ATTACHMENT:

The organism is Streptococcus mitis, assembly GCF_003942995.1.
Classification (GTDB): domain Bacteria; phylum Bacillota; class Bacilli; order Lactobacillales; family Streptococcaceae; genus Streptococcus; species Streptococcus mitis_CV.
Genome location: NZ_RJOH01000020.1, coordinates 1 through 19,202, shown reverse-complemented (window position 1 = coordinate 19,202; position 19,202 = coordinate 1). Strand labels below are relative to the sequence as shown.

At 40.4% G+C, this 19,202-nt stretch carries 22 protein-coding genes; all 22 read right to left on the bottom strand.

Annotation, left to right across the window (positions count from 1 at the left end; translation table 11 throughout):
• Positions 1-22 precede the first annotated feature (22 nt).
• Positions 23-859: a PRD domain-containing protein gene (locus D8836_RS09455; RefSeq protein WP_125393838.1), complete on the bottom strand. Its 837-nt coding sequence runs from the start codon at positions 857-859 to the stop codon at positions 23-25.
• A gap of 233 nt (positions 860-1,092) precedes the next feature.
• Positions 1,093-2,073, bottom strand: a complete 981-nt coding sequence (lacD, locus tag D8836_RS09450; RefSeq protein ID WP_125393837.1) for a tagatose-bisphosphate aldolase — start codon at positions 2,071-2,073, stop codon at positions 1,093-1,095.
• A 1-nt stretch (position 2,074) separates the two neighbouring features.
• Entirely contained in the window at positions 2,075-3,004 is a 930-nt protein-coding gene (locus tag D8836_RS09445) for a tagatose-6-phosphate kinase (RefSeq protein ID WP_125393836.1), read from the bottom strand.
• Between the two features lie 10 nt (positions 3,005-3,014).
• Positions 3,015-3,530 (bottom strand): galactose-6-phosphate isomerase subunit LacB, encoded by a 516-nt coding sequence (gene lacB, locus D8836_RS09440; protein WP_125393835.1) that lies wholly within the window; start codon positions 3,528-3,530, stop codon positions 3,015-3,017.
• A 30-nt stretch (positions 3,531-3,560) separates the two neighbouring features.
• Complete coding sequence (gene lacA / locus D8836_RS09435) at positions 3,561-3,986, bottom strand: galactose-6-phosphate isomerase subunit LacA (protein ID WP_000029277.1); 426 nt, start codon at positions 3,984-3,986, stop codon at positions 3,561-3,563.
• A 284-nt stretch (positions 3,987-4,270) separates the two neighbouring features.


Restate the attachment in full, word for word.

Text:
The organism is Streptococcus mitis, assembly GCF_003942995.1.
Classification (GTDB): domain Bacteria; phylum Bacillota; class Bacilli; order Lactobacillales; family Streptococcaceae; genus Streptococcus; species Streptococcus mitis_CV.
Genome location: NZ_RJOH01000020.1, coordinates 1 through 19,202, shown reverse-complemented (window position 1 = coordinate 19,202; position 19,202 = coordinate 1). Strand labels below are relative to the sequence as shown.

At 40.4% G+C, this 19,202-nt stretch carries 22 protein-coding genes; all 22 read right to left on the bottom strand.

Annotation, left to right across the window (positions count from 1 at the left end; translation table 11 throughout):
• Positions 1-22 precede the first annotated feature (22 nt).
• Positions 23-859: a PRD domain-containing protein gene (locus D8836_RS09455; RefSeq protein WP_125393838.1), complete on the bottom strand. Its 837-nt coding sequence runs from the start codon at positions 857-859 to the stop codon at positions 23-25.
• A gap of 233 nt (positions 860-1,092) precedes the next feature.
• Positions 1,093-2,073, bottom strand: a complete 981-nt coding sequence (lacD, locus tag D8836_RS09450; RefSeq protein ID WP_125393837.1) for a tagatose-bisphosphate aldolase — start codon at positions 2,071-2,073, stop codon at positions 1,093-1,095.
• A 1-nt stretch (position 2,074) separates the two neighbouring features.
• Entirely contained in the window at positions 2,075-3,004 is a 930-nt protein-coding gene (locus tag D8836_RS09445) for a tagatose-6-phosphate kinase (RefSeq protein ID WP_125393836.1), read from the bottom strand.
• Between the two features lie 10 nt (positions 3,005-3,014).
• Positions 3,015-3,530 (bottom strand): galactose-6-phosphate isomerase subunit LacB, encoded by a 516-nt coding sequence (gene lacB, locus D8836_RS09440; protein WP_125393835.1) that lies wholly within the window; start codon positions 3,528-3,530, stop codon positions 3,015-3,017.
• A 30-nt stretch (positions 3,531-3,560) separates the two neighbouring features.
• Complete coding sequence (gene lacA / locus D8836_RS09435) at positions 3,561-3,986, bottom strand: galactose-6-phosphate isomerase subunit LacA (protein ID WP_000029277.1); 426 nt, start codon at positions 3,984-3,986, stop codon at positions 3,561-3,563.
• A 284-nt stretch (positions 3,987-4,270) separates the two neighbouring features.